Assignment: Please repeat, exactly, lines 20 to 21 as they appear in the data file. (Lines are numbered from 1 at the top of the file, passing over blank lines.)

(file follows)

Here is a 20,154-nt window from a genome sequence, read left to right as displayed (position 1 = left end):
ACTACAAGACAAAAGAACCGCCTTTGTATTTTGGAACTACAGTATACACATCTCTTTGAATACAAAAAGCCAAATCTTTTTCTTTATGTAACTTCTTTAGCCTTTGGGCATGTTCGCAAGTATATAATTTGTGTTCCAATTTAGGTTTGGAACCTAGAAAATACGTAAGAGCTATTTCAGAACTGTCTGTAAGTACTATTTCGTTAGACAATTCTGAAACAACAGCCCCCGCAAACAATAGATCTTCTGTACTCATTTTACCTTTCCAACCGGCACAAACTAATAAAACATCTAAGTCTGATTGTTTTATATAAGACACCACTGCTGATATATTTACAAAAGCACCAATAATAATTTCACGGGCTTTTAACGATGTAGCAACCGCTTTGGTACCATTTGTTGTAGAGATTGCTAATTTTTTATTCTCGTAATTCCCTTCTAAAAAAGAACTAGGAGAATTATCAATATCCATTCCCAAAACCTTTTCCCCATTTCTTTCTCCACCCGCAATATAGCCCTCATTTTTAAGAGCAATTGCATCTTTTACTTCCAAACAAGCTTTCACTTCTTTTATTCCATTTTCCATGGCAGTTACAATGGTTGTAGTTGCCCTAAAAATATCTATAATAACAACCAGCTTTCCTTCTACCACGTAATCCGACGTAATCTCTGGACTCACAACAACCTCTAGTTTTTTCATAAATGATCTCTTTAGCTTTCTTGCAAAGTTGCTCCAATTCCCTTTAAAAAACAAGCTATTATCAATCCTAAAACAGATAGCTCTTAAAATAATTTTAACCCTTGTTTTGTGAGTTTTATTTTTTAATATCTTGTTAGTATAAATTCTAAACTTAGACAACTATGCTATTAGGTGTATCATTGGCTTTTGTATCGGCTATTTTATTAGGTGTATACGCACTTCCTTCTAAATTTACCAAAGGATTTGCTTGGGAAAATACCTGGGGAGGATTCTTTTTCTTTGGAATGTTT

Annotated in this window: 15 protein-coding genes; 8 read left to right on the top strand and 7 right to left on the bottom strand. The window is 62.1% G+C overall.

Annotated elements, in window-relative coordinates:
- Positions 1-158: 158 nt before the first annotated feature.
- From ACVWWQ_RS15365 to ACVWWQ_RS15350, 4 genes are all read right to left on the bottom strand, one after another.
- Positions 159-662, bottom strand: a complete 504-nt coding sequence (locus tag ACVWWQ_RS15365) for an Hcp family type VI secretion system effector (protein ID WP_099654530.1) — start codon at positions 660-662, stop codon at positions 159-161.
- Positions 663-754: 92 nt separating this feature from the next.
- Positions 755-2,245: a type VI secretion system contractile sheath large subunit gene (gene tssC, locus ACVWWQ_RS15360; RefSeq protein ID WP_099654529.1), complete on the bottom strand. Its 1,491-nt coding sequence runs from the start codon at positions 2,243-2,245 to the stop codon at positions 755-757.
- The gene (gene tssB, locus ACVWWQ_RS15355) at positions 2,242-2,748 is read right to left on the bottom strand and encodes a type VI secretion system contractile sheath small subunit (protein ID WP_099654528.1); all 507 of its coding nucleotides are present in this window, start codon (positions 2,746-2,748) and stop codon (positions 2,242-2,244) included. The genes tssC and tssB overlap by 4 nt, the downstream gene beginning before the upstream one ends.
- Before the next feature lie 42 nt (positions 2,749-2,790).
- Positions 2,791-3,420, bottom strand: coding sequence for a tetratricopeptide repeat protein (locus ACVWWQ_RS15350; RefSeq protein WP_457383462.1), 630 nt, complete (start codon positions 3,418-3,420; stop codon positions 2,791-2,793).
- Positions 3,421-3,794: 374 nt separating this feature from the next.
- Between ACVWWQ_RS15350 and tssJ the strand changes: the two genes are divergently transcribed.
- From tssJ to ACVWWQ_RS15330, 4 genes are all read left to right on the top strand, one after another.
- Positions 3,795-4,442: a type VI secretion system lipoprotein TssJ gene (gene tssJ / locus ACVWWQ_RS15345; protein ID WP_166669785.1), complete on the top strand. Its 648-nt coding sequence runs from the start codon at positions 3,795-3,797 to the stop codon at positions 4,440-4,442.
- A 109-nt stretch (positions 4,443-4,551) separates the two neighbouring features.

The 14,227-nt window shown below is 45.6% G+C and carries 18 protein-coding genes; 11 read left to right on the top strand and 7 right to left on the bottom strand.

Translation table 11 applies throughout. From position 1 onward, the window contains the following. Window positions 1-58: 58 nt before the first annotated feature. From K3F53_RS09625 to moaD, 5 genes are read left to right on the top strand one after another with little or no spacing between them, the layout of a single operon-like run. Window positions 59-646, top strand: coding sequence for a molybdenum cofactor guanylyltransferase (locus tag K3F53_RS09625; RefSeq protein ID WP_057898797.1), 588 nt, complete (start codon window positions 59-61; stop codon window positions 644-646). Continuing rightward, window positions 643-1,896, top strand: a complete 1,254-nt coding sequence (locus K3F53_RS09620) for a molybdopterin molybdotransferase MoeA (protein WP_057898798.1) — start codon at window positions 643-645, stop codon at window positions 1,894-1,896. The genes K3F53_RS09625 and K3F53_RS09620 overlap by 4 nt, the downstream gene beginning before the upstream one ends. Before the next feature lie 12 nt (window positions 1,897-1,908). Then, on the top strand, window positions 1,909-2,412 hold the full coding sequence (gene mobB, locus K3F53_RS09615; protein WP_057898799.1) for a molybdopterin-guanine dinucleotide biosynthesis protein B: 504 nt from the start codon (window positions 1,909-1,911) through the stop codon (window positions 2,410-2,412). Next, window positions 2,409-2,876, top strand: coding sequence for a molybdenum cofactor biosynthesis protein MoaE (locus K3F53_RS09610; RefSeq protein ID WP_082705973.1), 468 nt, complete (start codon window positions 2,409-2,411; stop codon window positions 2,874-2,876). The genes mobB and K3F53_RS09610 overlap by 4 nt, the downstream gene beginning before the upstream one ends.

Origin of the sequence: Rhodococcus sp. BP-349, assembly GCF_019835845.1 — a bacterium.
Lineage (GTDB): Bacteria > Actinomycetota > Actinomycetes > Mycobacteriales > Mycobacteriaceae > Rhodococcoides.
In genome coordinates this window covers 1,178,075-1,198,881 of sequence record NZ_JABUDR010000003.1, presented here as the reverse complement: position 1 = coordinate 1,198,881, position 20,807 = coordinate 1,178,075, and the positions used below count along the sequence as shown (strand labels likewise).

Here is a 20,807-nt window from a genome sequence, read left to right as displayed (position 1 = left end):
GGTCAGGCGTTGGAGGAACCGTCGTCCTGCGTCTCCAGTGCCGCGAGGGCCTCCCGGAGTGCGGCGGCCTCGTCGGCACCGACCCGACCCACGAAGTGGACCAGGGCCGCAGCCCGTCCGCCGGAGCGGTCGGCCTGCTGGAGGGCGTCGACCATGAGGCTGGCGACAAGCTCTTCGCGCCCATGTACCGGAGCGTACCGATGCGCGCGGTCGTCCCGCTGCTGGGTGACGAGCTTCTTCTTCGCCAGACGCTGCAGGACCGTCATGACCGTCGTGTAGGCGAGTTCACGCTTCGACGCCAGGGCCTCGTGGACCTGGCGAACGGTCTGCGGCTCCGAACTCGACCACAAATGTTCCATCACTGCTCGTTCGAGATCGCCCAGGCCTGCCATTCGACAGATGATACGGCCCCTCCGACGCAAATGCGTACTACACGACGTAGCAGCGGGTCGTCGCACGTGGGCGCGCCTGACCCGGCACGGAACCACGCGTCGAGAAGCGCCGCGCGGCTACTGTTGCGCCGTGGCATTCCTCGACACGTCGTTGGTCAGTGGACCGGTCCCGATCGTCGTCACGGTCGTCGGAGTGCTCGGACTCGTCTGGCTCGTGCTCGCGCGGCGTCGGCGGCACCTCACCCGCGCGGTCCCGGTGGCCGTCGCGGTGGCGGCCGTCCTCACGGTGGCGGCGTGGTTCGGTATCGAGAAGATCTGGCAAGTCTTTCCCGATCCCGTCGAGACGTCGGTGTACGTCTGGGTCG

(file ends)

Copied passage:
Origin of the sequence: Rhodococcus sp. BP-349, assembly GCF_019835845.1 — a bacterium.
Lineage (GTDB): Bacteria > Actinomycetota > Actinomycetes > Mycobacteriales > Mycobacteriaceae > Rhodococcoides.